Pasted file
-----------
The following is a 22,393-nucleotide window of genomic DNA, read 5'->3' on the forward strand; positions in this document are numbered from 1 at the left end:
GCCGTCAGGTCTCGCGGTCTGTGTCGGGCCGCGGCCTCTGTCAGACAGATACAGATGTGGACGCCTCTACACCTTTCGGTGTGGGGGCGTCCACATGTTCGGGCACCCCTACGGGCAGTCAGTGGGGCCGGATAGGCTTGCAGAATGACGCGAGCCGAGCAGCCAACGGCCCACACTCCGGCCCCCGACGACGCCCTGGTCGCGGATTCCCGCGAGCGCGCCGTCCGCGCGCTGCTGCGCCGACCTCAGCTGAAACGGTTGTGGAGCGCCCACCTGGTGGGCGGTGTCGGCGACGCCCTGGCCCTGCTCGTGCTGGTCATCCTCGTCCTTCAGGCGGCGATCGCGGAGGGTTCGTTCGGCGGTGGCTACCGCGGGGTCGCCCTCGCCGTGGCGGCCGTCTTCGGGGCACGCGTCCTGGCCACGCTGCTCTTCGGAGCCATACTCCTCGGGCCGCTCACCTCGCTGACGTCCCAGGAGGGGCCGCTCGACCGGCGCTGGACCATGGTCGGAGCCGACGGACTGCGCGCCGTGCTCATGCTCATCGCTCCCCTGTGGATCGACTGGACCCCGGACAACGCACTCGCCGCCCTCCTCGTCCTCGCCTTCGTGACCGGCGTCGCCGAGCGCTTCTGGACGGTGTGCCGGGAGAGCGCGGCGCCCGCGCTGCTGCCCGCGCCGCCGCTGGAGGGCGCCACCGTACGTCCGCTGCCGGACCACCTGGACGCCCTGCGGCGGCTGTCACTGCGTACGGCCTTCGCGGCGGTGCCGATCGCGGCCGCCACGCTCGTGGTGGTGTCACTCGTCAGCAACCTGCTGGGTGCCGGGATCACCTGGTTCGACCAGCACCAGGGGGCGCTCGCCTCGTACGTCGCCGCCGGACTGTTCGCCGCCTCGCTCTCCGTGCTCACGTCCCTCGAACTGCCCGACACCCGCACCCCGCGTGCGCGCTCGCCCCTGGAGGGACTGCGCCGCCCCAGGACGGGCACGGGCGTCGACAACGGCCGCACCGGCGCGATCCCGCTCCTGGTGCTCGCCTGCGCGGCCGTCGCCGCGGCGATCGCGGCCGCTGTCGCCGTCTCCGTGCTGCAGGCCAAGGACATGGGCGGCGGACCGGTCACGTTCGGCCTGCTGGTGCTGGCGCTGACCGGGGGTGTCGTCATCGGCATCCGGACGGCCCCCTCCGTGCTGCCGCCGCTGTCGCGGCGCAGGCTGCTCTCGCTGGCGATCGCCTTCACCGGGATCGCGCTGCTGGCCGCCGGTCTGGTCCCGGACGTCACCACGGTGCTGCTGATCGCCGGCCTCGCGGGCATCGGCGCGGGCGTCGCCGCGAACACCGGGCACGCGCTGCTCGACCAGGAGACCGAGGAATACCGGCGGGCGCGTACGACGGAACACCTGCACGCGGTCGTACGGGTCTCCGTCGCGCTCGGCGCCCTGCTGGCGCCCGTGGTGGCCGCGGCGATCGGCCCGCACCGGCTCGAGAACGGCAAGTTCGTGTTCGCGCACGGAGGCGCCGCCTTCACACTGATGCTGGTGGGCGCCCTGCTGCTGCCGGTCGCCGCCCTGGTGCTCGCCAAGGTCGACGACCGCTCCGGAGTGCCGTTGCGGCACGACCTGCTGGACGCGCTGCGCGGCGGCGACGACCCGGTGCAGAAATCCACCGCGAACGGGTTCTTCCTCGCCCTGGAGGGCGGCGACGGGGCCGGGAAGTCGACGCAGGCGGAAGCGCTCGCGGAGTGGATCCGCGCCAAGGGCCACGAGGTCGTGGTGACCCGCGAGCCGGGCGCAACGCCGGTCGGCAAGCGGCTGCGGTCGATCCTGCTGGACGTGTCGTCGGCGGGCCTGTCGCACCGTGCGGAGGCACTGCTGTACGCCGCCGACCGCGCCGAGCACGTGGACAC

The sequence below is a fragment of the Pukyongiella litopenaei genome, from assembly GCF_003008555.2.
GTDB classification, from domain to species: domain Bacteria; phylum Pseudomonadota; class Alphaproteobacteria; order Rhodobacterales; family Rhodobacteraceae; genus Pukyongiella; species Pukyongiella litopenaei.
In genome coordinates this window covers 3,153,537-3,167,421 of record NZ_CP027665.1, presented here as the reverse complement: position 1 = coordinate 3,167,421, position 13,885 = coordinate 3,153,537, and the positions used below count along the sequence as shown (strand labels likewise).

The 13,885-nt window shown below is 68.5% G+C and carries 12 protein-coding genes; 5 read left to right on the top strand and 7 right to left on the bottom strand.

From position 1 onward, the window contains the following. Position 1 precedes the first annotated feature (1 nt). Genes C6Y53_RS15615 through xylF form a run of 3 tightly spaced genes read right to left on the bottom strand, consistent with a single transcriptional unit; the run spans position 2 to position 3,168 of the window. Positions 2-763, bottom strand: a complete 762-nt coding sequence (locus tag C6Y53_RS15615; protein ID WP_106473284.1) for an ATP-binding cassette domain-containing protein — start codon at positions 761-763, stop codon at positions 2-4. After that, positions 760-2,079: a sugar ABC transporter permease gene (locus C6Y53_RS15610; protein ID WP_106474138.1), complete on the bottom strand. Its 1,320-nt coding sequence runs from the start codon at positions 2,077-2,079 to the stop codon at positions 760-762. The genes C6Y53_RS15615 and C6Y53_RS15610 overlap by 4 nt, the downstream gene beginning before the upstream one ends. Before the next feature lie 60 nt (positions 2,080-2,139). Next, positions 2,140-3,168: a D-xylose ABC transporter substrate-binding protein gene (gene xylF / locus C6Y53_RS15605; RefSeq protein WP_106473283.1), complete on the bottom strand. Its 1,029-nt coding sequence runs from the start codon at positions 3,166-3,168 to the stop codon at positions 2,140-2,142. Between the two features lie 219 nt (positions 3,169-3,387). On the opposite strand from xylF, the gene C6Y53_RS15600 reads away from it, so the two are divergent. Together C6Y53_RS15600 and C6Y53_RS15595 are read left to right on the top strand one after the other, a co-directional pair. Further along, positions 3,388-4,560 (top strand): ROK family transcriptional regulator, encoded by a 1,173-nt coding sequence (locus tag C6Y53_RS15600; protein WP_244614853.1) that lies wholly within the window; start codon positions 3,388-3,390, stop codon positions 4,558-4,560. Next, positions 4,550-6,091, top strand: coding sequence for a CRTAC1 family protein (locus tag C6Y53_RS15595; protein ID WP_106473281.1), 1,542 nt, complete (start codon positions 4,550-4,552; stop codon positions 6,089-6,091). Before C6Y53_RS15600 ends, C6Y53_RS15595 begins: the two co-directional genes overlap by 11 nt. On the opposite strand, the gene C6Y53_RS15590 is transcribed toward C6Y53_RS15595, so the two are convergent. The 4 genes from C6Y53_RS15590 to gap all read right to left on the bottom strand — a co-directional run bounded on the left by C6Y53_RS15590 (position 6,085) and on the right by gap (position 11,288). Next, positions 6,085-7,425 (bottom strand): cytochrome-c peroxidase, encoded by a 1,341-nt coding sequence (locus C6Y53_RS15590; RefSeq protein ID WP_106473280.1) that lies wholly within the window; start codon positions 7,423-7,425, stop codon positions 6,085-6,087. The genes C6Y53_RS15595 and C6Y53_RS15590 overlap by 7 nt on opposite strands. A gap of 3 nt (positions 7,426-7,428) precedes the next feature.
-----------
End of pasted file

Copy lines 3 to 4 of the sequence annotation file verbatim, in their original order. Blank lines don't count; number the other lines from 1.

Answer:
The sequence below is a fragment of the Pukyongiella litopenaei genome, from assembly GCF_003008555.2.
GTDB classification, from domain to species: domain Bacteria; phylum Pseudomonadota; class Alphaproteobacteria; order Rhodobacterales; family Rhodobacteraceae; genus Pukyongiella; species Pukyongiella litopenaei.